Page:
Madison County Sees Infection Rates Rise in Health Analytics Dashboard Update

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Via Colgate's Health Analytics Dashboard

Claire Bergerson, Maroon-News Staff

Colgate’s Health Analytics Dashboard shows a high alert and an upwards trend in Madison County’s COVID-19 infection rates since the end of November along with a moderate, increasing alert for Community Memorial Hospital’s capacity, which Health Analytics Manager Severin Flanigen attributes largely to the Thanksgiving Holiday. Of the 407 active cases in Madison County, 17 are in the Town of Hamilton, according to the county website. In response, Colgate recently increased its safety protocols on campus, backtracking from Gate 4 to Gate 2 with five active cases on campus currently, all being staff. The University’s surveillance testing protocol of five percent of the on-campus population remains in place for the roughly 250 students and the staff who remain on campus after the majority of the student body left campus at the end of in-person instruction.

Permanent residents of Madison County and students living off-campus express mixed feelings about the increasing infection rate. Associate Professor of Religion Jenna Reinbold, a Hamilton resident and parent of two children attending Hamilton Central School, believes that both parents and the larger community are nervous.

“Speaking for myself, I have worried a lot about the possibility of a post-Thanksgiving spike in cases in the public school. So far, that doesn’t seem to have happened, but we’re still in the two-week post-Thanksgiving window,” Reinbold said.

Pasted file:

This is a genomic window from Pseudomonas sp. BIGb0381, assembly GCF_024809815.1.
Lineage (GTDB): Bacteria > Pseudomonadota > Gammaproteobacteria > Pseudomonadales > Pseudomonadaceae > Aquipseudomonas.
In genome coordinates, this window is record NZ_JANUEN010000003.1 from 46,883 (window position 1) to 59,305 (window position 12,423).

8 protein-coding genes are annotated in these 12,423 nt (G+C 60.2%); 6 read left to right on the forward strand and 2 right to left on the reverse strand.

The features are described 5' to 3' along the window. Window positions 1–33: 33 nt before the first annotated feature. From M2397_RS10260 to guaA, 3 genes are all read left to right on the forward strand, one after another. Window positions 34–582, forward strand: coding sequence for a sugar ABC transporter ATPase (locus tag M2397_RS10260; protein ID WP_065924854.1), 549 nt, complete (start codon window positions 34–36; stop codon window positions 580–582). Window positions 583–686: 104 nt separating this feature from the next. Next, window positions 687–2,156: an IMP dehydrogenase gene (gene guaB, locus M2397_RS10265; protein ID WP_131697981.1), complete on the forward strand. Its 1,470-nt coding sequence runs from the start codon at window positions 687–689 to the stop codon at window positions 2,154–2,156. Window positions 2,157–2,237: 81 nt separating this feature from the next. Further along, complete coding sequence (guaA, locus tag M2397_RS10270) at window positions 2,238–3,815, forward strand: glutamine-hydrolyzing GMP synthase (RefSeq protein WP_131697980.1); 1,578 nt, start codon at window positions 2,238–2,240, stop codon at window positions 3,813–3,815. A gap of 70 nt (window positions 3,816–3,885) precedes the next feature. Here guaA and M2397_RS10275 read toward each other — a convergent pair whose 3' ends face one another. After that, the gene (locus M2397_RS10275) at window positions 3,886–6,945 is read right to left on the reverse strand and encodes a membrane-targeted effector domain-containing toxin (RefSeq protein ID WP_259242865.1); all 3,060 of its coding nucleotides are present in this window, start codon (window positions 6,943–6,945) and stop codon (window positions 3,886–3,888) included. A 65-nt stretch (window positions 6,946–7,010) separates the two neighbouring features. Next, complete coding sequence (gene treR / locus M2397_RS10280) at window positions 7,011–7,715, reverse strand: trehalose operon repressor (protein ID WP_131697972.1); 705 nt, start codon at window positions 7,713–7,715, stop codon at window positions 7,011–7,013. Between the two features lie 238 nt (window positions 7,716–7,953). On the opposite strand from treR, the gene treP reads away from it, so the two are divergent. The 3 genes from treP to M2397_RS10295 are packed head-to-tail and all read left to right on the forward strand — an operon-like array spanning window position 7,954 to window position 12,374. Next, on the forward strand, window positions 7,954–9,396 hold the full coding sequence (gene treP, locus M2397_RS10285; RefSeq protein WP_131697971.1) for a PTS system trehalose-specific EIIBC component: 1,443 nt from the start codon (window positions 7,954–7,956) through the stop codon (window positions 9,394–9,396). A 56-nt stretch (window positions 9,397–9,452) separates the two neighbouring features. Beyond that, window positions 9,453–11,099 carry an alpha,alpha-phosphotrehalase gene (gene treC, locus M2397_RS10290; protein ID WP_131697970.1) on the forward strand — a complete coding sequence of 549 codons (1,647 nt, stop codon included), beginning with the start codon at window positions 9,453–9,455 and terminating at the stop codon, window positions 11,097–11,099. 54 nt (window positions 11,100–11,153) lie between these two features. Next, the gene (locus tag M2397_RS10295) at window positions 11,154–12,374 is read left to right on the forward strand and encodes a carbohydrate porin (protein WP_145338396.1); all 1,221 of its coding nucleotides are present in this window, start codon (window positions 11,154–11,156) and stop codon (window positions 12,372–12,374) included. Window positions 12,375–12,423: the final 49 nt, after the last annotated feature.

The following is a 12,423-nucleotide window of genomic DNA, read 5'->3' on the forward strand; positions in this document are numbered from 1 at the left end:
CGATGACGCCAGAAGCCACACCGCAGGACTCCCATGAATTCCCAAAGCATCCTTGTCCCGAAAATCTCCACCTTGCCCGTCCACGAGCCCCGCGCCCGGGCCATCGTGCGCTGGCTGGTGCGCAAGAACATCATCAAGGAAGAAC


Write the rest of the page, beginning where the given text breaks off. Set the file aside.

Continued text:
Senior Nikhil Rajavasireddy, currently living off-campus in Hamilton echoed a similar sentiment. 

“I am pretty concerned about the rising cases in Madison County,” Rajavasireddy said. “One of the reasons I stayed was that I felt a sense of safety in terms of Covid throughout Madison County and Hamilton specifically because we are so isolated and had very few cases in the area.”

Hover, some anticipate that this rise is a far cry from what’s to come and much less severe than in more urban areas, including senior Nikki Sotak, who said she expected numbers to get worse during December and January.

“I feel safest here. I’m more concerned about being home in a week where the numbers are also increasing and it’s not as rural as Hamilton,” Sotak said.  

Senior Benjamin Morss expressed a similar sentiment, saying that while on campus, he doesn’t have much exposure to the population outside of Hamilton.

“[I don’t] have that many interactions with the larger Madison County,” Morss said.

In response to the surge in cases, Hamilton Village Mayor RuthAnn Loveless is increasing safety protocol. 

“In every monthly newsletter that I send to residents I talk about the virus and urge continued adherence to the pandemic protocols,” Loveless said. “We are currently developing ways to make our building safer for employees and the public and once that is done we will be able to open up in a safe manner, depending on circumstances, of course.